Going Up is Easy coverGoing Up is Easy

by Lydia Bradey (Penguin Books, $35)

“It’s strange the way a mountain becomes bigger – or perhaps you become smaller – when you’re by yourself,” observed Lydia Bradey during her solo ascent of Mount Everest in 1988.

This memoir of her life and climbs pitches the reader straight into the Everest ascent. Not surprisingly, reaching the summit and safely descending was a struggle but she made it, becoming the first female to summit without supplementary oxygen (and is still the only Kiwi to have achieved this).

As the story unfolds, the thrill of success was to be tempered by the tragic loss of close friends climbing on the mountain at the same time. Bradey then had to face the authorities in Kathmandu for climbing a route she did not have a permit for and also had to weather the storm of controversy and speculation her climb generated in New Zealand, with some in the climbing community doubting her claim.

The Everest climb and its aftermath illustrate the issues many expeditions have with team dynamics, which were often further complicated for Bradey by being the lone female on many climbs.

Bradey showed her prowess for climbing early, ascending Aspiring at 17 and Mount Cook at 18 years of age. Describing how she chose to climb in a club to learn safe practices from experienced people, she notes the difference between being a safe and dying on a climb  is small. Always learning and setting new goals, Bradey’s climbing forays took her all over the world, including Denali, Yosemite, the Himalaya  and Arapiles.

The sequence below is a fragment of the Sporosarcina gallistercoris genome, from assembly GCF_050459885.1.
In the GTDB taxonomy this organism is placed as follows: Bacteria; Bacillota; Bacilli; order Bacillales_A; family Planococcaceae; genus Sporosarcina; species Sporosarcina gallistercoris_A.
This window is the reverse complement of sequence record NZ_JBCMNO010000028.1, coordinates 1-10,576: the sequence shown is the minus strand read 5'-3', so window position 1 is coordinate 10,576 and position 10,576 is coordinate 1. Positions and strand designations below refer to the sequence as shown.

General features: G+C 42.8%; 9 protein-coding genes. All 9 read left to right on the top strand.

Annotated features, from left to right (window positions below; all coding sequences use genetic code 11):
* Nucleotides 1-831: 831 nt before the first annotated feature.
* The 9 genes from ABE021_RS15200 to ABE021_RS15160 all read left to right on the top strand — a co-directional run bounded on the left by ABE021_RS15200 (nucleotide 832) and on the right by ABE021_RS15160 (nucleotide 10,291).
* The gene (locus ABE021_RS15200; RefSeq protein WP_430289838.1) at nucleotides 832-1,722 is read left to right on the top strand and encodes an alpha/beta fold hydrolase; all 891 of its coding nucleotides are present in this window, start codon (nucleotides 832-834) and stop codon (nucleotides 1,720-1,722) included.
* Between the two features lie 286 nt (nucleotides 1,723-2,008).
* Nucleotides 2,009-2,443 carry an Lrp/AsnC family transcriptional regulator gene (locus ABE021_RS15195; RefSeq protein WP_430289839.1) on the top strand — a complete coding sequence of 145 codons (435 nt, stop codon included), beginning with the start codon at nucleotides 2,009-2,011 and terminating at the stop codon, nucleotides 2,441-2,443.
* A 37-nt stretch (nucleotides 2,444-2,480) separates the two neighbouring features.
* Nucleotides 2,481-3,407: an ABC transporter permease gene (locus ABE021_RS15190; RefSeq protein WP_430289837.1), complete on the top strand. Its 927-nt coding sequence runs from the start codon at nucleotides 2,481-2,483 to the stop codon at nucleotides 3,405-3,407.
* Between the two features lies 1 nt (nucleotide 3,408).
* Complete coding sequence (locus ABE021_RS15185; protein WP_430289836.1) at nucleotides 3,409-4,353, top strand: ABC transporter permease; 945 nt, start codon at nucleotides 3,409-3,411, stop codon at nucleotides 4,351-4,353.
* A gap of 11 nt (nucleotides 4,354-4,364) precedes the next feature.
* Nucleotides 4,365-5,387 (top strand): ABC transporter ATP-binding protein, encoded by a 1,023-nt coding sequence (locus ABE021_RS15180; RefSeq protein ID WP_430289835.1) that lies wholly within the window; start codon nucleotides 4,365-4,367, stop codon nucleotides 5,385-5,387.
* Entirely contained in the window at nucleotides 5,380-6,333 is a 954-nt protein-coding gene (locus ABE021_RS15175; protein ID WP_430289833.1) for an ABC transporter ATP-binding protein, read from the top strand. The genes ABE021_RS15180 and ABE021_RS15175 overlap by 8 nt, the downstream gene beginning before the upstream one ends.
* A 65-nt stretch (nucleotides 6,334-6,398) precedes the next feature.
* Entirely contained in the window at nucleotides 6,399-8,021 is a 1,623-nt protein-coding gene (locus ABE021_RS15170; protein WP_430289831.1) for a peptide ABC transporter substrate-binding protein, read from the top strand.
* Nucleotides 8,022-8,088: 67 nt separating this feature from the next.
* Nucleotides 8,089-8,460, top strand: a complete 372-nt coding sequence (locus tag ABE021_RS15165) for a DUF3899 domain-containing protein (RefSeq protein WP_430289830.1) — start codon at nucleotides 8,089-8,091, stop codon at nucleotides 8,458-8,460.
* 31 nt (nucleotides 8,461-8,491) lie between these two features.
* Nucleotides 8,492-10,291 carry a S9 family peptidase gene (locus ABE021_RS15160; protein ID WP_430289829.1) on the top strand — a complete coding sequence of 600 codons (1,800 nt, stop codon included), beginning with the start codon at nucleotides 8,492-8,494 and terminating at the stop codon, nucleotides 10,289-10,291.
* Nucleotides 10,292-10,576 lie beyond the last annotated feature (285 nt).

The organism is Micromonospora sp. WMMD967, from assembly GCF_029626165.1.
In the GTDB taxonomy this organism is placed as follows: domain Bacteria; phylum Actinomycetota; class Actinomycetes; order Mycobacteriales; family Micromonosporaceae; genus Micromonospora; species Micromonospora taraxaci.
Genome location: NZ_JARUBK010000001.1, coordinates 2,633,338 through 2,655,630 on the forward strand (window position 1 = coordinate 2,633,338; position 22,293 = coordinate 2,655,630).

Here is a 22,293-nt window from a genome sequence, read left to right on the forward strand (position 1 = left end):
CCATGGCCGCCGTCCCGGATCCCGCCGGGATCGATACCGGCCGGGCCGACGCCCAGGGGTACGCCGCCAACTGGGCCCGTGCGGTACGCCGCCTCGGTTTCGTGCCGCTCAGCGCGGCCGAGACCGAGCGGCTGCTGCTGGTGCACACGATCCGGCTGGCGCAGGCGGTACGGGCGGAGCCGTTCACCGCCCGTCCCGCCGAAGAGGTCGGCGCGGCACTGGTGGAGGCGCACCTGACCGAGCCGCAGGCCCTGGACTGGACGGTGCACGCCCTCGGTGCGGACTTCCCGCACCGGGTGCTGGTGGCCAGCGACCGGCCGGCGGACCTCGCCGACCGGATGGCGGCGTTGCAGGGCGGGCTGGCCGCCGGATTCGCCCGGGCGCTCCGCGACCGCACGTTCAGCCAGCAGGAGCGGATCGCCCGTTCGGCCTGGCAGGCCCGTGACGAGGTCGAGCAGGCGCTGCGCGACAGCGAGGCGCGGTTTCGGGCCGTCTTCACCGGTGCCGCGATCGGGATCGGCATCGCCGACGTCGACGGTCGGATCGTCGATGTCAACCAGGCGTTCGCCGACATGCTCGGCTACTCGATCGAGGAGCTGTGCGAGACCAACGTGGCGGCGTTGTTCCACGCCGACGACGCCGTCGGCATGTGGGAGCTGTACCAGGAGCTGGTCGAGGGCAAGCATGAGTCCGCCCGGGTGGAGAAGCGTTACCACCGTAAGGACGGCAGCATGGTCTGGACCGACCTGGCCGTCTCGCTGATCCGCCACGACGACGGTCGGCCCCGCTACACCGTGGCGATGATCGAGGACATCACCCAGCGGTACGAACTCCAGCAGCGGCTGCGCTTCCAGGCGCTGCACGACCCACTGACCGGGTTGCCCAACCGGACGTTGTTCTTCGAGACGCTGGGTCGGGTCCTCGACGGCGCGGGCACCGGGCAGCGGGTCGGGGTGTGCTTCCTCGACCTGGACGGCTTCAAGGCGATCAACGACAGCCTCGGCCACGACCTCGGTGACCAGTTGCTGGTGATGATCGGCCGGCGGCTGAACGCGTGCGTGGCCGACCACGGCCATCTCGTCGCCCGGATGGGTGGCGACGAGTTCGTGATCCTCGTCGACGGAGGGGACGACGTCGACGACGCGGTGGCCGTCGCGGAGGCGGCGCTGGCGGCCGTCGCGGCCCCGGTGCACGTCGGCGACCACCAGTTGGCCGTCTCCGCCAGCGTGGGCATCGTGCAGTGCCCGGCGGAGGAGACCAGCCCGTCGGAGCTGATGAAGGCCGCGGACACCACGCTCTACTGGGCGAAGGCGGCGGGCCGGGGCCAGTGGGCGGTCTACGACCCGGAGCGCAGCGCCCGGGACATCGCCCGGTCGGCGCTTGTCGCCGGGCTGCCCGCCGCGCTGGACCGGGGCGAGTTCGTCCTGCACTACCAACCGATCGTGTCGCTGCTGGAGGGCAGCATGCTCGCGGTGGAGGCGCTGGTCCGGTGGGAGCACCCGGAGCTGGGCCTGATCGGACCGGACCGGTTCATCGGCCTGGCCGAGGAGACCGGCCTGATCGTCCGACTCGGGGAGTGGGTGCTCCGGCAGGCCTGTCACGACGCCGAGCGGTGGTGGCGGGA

This book is an engaging read for many, including aspiring climbers and guides, experienced climbers looking for inspiration to tackle more lofty goals and armchair mountaineers that enjoy an enthralling story. The book also has value for anyone keen to venture into the outdoors, with much to learn  from Bradey’s positive self talk and organisation when on an expedition. The book also affirms that a passion can be pursued as a lifestyle and a career, and is a great inspiration for females in male dominated pursuits.

The numerous photographs draw the reader further into Bradey’s vertical, snowy world.

As impressive as her list of firsts is (in addition to Everest, she has a number of first female ascents of big walls in Yosemite, is the first Australasian woman to climb an 8,000-metre mountain, Gasherbrum II in 1987, and has made first ascents of mountains in Antarctica),  it is Bradey’s love of the mountains that shines throughout the book, climbing for fun and to see the view rather than bagging peaks.